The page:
Soil nitrogen (N), whether it is from fertilizer or soil organic matter, is only available to the plant when it is in the nitrate or ammonium form. In the ammonium form it is considered stable or protected since the negative charged soil particles hold the positive charged ammonium. The negative charged nitrate cannot be held by the soil and is vulnerable to various loss mechanisms. Eventually the ammonium will be converted to nitrate by soil bacteria in a process called nitrification. The first bacterium Nitrosomonas converts ammonium-N to nitrite-N. The second bacterium Nitrobacter converts nitrite-N to nitrate-N. And as you know, nitrate-N is the form we are most concerned about being lost (whether by leaching or denitrification).
The purpose of a nitrification inhibitor is to delay the nitrification process by suppressing the bacteria Nitrosomonas in the area where ammonium is to be present. Thus inhibitors extend the time that soil N stays in the ammonium form. There are three common nitrification inhibitors that are commercially available: 2-chloro-6-(trichloromethyl)-pyridine (nitrapyrin), dicyandiamide (DCD), and ammonium thiosulfate (ATS). Nitrapyrin is the active ingredient found in the Dow product N-Serve and Instinct. The biochemical activity of nitrapyrin and its ability to suppress growth of Nitrosomonas has been known since the 70s and it was initially registered in 1974. It is quite effective even at relatively low rates. Dicyandiamide (DCD) is the active ingredient in nitrification inhibitors such as Agrotain Plus, SuperU and Guardian. Dicyandiamide is required at a significantly larger concentration to prevent nitrification. Correct concentration level is critical for all nitrification inhibitors to be effective.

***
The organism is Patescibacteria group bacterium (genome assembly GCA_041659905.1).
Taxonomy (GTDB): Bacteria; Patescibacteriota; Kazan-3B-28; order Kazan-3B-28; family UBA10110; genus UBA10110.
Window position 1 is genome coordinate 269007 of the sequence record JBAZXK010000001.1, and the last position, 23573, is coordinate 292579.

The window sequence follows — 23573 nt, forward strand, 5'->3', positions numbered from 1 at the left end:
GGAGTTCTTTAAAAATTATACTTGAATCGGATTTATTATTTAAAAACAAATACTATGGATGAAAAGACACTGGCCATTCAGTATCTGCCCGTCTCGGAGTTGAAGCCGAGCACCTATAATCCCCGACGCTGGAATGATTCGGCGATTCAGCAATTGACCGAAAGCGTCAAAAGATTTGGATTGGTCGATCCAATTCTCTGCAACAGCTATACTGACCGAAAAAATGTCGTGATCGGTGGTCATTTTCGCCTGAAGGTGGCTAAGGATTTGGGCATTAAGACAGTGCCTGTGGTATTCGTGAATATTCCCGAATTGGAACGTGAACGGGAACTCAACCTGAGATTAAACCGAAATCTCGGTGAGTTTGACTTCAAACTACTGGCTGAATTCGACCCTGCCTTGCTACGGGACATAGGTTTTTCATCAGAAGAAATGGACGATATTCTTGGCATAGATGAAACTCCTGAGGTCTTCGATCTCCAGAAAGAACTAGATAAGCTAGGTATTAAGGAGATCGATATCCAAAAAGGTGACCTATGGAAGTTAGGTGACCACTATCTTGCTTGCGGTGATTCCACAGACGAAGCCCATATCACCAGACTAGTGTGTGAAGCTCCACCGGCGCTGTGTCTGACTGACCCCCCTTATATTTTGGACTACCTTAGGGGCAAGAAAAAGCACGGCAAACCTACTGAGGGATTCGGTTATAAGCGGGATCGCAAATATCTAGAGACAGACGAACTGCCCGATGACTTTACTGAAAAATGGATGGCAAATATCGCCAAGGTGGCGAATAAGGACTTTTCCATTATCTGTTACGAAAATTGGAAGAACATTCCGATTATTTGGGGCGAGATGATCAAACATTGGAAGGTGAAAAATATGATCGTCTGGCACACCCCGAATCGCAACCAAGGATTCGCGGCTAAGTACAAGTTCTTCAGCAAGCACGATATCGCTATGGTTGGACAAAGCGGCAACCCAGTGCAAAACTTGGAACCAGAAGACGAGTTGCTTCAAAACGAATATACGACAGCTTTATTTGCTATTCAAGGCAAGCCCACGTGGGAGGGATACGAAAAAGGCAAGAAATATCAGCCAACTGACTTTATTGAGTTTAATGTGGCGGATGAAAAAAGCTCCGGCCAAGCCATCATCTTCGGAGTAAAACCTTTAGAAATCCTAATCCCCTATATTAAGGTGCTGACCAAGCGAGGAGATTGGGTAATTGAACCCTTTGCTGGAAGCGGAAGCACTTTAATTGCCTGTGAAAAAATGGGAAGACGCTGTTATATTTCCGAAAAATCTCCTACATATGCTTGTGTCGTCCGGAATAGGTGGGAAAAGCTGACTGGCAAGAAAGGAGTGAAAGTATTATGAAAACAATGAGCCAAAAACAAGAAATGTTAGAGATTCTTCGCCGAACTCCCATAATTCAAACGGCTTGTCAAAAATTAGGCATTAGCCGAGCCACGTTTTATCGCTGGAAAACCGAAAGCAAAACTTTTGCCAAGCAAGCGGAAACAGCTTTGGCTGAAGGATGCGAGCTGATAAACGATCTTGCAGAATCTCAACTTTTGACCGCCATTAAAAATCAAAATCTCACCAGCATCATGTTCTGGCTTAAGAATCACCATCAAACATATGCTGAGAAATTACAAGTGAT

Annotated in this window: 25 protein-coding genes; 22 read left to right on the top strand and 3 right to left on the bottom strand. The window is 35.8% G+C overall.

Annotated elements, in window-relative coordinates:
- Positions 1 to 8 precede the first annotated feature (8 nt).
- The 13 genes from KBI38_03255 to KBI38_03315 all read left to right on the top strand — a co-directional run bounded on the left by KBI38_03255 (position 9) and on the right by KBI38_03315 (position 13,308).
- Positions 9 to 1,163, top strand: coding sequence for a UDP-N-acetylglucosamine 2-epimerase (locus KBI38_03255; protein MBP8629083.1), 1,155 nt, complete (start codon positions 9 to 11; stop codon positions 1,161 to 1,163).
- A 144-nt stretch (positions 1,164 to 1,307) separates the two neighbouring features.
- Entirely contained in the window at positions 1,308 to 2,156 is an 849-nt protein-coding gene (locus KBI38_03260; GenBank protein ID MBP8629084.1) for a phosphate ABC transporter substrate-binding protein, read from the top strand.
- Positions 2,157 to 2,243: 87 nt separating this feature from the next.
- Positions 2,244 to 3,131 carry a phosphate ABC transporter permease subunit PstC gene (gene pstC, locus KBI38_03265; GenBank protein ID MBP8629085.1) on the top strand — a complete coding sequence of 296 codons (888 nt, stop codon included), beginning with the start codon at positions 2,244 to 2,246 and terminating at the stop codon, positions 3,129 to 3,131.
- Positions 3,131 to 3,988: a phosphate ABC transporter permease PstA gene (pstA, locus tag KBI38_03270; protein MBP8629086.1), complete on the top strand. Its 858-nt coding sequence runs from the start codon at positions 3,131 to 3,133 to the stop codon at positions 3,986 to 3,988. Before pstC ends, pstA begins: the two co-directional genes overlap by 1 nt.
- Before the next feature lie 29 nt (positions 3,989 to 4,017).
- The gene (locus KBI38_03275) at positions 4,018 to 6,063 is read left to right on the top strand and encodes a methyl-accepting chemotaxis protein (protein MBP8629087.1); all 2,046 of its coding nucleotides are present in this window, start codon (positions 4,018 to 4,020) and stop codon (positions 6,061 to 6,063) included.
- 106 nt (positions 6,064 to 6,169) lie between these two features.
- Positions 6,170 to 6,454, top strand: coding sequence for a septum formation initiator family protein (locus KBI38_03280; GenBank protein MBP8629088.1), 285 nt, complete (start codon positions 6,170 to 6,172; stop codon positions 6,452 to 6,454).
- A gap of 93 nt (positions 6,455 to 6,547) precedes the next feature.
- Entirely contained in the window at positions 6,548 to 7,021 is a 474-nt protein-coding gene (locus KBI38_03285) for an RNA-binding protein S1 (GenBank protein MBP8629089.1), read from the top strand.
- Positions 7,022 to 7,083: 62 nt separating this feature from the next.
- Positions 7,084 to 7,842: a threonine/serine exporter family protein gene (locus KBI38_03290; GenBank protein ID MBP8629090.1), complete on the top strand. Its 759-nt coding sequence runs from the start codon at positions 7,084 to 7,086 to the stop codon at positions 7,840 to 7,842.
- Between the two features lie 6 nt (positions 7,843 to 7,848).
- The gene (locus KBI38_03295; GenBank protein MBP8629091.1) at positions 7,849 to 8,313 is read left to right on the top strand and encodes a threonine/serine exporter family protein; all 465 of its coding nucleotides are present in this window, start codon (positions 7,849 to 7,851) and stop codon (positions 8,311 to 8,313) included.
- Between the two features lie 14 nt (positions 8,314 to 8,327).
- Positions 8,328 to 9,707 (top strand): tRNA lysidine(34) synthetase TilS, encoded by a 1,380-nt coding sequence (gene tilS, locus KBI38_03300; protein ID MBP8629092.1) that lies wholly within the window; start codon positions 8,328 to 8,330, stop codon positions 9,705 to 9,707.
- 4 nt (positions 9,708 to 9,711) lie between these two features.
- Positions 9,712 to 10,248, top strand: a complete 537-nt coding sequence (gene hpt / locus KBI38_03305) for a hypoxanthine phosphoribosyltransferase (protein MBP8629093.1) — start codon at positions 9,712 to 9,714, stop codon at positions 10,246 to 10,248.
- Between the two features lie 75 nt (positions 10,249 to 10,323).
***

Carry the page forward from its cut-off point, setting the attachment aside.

Others products claim to be nitrification inhibitors. Some of them have been proven not to even inhibit nitrification. Research is lacking on some products and thus cannot be recommended at this time. North Dakota State University has a good discussion on nitrification inhibitors that may be found at the following URL: http://www.ndsu.edu/fileadmin/soils/pdfs/sf1581.pdf
Generally we do not recommend nitrification inhibitors for anhydrous ammonia applied shortly before planting or as a side-dress treatment, since the risk of nitrogen loss is low. No-till situations are more likely to show positive yield results than conventional till systems for spring applied anhydrous.
Same would be true for products added to 28 percent solutions. Also keep in mind that the nitrification inhibitor would only affect the ammonium portion of solution and would not prevent N loss from the nitrate portion.
Nitrification inhibitors are less likely to show an economic benefit when high N rates are used in the field. Nitrogen losses at high application rates are not likely to affect yield as much if lower rates are applied.
In summary, there are commercial products available that will inhibit nitrification for a short time period when applied at the right concentration. When N is applied near planting or at side-dress, the benefit from a nitrification inhibitor is minimal since the potential for N loss is low at this time.